Oil prices hit a five-month low on Monday following fresh virus-induced lockdowns.
More economies have tightened social restrictions including the UK, France and Germany as they battle rising infection rates.
The fear is that the new lockdown measures will further dent economic growth and demand for oil will slump.
Commodities and share markets are also on edge with the US election looming this week.
In Asia trading hours, the price of Brent crude fell to a low of $35.74 per barrel, a level not seen since late May. It later recovered somewhat in London trading, hitting $37.86 by mid-morning.
The price of Brent, the main benchmark for oil prices, is down 45% from the start of the year. The virus-induced slump has weighed heavily on energy companies, with BP and Shell announcing thousands of job cuts this year.
BP plans to cut 10,000 jobs after a slump in demand while Royal Dutch Shell has said it expects to cut 7,000 to 9,000 jobs.
The price of US crude oil has also been hit hard, falling 7% on Monday to a low of $33.64 a barrel before recovering slightly.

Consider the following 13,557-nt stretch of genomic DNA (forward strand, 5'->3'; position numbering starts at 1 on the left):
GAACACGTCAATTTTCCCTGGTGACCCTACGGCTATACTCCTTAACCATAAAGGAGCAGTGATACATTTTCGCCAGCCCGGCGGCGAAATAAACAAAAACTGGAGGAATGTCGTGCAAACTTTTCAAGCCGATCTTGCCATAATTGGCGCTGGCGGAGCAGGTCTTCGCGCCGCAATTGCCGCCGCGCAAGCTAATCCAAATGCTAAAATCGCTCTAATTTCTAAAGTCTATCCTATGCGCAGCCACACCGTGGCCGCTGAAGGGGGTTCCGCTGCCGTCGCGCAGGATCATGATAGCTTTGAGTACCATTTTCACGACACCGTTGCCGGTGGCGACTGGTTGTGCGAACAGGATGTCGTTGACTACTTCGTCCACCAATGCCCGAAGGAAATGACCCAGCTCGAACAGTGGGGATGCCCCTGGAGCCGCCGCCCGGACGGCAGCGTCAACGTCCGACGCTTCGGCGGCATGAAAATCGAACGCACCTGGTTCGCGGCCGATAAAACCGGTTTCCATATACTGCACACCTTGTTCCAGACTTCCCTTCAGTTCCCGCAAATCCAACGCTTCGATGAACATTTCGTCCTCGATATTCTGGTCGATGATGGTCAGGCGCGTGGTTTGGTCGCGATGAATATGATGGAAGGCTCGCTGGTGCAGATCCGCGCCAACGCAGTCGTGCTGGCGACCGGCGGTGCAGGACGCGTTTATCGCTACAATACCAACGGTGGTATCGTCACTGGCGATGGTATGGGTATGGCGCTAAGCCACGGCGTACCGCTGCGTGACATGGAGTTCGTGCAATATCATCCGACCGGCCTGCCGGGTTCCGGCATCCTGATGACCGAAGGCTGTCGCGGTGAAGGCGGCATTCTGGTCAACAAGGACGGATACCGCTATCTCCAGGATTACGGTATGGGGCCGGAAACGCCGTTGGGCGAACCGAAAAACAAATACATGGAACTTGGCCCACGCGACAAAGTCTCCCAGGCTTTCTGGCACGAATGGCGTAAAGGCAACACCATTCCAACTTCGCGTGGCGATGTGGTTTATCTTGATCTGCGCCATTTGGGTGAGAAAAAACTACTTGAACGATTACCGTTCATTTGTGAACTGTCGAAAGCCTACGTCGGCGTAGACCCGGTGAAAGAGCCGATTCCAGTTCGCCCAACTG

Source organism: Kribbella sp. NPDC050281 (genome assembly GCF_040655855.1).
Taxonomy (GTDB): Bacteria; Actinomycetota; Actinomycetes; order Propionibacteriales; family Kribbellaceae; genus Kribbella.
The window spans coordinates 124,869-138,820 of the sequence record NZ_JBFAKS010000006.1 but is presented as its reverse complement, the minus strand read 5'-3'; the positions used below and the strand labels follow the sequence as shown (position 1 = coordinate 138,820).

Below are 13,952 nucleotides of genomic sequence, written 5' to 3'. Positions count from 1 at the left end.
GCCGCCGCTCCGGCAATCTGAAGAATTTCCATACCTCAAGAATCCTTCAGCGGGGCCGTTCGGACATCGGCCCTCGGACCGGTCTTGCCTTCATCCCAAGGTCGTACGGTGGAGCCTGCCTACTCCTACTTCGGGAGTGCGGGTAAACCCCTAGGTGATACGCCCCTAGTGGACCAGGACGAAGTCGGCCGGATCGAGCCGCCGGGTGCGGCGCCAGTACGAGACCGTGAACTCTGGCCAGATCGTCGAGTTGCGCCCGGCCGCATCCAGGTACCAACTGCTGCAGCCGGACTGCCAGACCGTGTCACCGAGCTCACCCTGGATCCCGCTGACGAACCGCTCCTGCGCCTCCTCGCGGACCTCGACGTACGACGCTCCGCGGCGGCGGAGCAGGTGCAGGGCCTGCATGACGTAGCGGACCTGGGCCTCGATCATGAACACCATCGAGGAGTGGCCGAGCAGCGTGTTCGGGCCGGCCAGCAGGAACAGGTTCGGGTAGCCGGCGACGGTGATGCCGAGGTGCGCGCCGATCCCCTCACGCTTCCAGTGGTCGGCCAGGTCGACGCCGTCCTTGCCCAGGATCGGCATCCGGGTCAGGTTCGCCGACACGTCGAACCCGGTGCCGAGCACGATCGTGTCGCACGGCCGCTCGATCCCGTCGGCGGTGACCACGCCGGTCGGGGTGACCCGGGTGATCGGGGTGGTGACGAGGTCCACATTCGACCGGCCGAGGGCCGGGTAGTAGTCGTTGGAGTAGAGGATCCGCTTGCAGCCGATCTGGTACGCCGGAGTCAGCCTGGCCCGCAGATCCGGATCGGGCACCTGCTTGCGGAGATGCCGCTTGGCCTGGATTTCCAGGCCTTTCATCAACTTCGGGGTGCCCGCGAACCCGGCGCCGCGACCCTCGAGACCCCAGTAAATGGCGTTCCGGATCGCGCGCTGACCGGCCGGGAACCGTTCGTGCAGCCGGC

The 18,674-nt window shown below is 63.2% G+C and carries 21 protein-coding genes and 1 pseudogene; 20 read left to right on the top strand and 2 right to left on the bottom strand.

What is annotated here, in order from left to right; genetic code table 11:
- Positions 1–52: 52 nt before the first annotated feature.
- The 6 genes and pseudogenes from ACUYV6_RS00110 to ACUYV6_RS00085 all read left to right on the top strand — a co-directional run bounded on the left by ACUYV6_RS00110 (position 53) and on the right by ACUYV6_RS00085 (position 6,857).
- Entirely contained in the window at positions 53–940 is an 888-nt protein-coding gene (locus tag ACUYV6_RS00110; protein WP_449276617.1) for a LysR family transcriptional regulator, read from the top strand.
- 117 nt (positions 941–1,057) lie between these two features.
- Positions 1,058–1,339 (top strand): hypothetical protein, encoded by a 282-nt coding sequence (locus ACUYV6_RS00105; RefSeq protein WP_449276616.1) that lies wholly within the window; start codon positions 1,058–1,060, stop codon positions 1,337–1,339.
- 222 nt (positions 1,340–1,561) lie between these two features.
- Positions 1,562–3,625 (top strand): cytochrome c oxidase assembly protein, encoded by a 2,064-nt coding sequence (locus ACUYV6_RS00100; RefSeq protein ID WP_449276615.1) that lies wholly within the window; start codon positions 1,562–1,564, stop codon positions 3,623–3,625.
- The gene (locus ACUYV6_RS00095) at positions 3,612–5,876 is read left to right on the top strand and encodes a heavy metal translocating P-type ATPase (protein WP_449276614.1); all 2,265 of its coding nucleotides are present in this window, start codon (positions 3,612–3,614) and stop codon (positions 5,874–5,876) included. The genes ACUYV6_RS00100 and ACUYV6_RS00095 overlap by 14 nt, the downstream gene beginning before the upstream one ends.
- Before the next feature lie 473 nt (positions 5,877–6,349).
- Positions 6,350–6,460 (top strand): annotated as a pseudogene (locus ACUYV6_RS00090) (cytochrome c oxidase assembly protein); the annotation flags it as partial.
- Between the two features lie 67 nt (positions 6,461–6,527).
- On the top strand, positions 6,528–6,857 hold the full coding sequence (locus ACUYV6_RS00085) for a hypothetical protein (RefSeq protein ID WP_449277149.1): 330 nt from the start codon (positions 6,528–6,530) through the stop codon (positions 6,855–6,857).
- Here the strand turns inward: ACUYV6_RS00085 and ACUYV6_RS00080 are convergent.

Fears of a tightly contested presidential election this week and the absence of continued US fiscal stimulus have led to a gloomy economic outlook.
“Whichever way you look at it, this coming week will be huge for US and global markets,” said Simon Ballard, chief economist at First Abu Dhabi Bank.
“We see the potential for a sharp rise in volatility around these events and all in the context of a still deteriorating Covid-19 situation across much of the US, Europe and elsewhere.”
China remains the most upbeat market for economic growth this year.
The world’s top crude oil importer said on Monday it would raise its quota for 2021 by 20% for non-state owned companies.
This came after activity in China’s factory sector accelerated at the fastest pace in nearly a decade in October as domestic demand surged.
This was according to the Caixin/Markit Manufacturing Purchasing Managers’ Index (PMI) – a private survey which focuses on smaller to medium-sized companies.
Last month, China continued its recovery from the pandemic with strong economic growth during the third quarter, according to its official figures.
The world’s second-biggest economy reported growth of 4.9% between July and September, compared to the same quarter last year.